"No man should be moved by these afflictions: for yourselves know that we are appointed thereunto" (1 Thess. 3:3). Yet afflictions do not come upon all saints in the same form, nor to the same degree. God is sovereign in this, as in everything else. He knows what will best promote the spiritual good of His people. All is ordered by Him in infinite wisdom and infinite love. As has been well said, "God had one Son without sin, but none without sorrow." Yet the sorrow is not unmixed: God tempers His winds unto the lambs. With every temptation or trial He provides a way to escape. In the midst of sorest trouble His all-suffering grace is available. The promise is sure, "Cast thy burden upon the Lord, and He shall sustain thee" (Ps. 55:22), and where faith is enabled to rest in the Lord, His sustaining power is realized in the soul.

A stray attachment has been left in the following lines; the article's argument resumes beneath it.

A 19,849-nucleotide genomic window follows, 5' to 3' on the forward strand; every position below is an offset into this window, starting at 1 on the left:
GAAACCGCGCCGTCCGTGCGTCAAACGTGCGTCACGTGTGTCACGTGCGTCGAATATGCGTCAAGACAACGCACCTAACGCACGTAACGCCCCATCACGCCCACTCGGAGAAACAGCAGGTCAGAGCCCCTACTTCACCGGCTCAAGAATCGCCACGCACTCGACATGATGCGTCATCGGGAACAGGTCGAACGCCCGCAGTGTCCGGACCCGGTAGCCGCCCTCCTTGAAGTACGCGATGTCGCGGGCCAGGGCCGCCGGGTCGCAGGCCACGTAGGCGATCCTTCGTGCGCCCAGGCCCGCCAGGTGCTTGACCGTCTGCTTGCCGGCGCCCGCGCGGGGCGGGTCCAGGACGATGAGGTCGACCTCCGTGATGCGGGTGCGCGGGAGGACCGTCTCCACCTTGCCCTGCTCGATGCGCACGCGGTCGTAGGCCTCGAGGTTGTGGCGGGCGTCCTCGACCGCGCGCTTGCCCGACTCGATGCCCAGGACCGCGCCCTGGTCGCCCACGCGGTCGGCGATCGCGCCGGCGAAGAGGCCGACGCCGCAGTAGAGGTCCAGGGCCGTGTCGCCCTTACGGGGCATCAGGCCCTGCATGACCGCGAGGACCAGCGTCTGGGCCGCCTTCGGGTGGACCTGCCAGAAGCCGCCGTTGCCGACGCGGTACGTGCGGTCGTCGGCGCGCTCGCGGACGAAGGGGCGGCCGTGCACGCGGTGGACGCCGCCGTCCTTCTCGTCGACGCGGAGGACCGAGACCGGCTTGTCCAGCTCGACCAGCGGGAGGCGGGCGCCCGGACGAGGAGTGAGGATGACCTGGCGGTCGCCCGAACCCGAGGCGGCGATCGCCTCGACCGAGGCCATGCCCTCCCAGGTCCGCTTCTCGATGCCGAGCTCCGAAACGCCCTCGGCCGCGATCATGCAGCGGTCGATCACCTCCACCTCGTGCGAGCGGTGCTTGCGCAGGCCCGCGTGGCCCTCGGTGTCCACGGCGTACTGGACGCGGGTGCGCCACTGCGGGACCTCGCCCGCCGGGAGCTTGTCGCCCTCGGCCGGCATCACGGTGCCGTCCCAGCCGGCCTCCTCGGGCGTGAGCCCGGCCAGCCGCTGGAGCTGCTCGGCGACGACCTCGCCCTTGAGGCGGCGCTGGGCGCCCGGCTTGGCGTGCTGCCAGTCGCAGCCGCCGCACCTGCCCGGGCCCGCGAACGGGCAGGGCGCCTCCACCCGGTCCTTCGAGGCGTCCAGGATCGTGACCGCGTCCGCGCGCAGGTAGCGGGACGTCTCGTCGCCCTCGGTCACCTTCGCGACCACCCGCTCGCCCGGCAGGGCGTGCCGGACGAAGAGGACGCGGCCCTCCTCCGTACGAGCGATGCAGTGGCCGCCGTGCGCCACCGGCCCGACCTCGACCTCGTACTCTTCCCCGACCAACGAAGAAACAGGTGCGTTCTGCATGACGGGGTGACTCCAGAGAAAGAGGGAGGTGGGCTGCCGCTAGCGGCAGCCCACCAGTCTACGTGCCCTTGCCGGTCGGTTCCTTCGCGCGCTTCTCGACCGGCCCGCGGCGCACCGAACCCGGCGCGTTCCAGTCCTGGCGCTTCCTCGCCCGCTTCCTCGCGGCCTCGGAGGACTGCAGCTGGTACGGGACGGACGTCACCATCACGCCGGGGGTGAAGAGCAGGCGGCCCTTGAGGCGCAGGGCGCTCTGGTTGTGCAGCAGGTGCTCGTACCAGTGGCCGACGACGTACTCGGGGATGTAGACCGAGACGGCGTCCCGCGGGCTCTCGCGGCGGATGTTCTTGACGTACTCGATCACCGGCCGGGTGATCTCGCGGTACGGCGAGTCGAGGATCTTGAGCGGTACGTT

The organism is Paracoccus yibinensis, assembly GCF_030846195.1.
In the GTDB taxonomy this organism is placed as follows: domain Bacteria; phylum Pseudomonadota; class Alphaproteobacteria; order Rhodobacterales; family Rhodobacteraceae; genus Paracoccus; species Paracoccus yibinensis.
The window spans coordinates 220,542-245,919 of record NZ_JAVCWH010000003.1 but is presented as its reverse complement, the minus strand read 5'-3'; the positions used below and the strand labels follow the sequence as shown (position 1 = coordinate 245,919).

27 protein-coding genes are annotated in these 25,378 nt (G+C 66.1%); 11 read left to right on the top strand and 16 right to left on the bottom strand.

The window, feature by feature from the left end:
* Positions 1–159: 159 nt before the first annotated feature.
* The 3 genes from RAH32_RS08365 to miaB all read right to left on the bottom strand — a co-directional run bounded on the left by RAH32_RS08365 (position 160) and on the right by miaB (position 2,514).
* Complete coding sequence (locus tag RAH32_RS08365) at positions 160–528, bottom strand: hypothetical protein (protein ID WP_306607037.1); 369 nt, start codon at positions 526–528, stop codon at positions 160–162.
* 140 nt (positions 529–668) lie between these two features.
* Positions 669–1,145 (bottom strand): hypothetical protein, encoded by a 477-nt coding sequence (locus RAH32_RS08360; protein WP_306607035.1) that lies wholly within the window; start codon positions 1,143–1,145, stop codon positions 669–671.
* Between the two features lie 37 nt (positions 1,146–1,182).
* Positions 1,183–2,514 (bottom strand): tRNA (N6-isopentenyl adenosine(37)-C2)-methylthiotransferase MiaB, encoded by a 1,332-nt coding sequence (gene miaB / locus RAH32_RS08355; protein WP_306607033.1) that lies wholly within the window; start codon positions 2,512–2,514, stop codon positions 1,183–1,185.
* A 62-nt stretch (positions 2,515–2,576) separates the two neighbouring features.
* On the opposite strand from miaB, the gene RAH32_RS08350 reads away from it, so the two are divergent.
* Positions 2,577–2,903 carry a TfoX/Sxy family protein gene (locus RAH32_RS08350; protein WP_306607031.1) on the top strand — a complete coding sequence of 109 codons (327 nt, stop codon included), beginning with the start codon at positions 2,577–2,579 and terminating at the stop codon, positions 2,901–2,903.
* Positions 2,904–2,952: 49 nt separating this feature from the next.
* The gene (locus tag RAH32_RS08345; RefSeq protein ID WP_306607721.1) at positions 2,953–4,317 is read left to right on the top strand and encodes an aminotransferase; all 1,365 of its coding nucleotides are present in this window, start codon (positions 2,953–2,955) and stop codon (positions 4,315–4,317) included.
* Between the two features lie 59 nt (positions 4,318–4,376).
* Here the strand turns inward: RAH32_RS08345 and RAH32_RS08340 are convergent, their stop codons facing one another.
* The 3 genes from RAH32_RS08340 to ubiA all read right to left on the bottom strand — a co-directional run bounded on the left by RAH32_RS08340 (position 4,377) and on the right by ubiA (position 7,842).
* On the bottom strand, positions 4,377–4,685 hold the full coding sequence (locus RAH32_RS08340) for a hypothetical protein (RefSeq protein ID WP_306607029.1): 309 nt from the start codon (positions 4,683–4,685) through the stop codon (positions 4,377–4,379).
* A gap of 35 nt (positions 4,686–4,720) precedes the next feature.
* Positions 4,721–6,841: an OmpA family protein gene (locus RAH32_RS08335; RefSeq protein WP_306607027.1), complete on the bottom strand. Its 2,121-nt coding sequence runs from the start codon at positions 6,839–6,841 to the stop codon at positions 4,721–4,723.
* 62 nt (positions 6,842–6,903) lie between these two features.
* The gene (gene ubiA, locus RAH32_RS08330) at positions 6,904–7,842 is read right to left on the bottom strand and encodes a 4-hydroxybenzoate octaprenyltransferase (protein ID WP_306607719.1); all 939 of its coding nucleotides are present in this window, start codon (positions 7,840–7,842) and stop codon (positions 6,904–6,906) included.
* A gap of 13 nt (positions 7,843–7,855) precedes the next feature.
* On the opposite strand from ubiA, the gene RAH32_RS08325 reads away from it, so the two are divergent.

Afflictions are not all that the Lord sends His people: He daily loadeth them with His benefits (Ps. 68:19). The smilings of His face greatly outnumber the frowns of His providence. There are far more sunny days than cloudy ones. But our memories are fickle: when we enter the Wilderness, we so quickly forget our exodus from Egypt, and deliverance at the Red Sea. When water gives out (Ex. 17), we fail to call to remembrance the miraculous supply of manna (Ex. 16). It was thus with the apostles. When they had forgotten to take bread, the Lord Jesus tenderly remonstrated with them, saying, "O ye of little faith... Do ye not understand, neither remember the five loaves of the five thousand and how many baskets ye took up? Neither the seven loaves of the four thousand, and how many baskets ye took up?" (Matthew 16:5-10). O how much peace and joy we lose in the present through our sinful failure in not calling to remembrance the Lord’s past deliverances and mercies.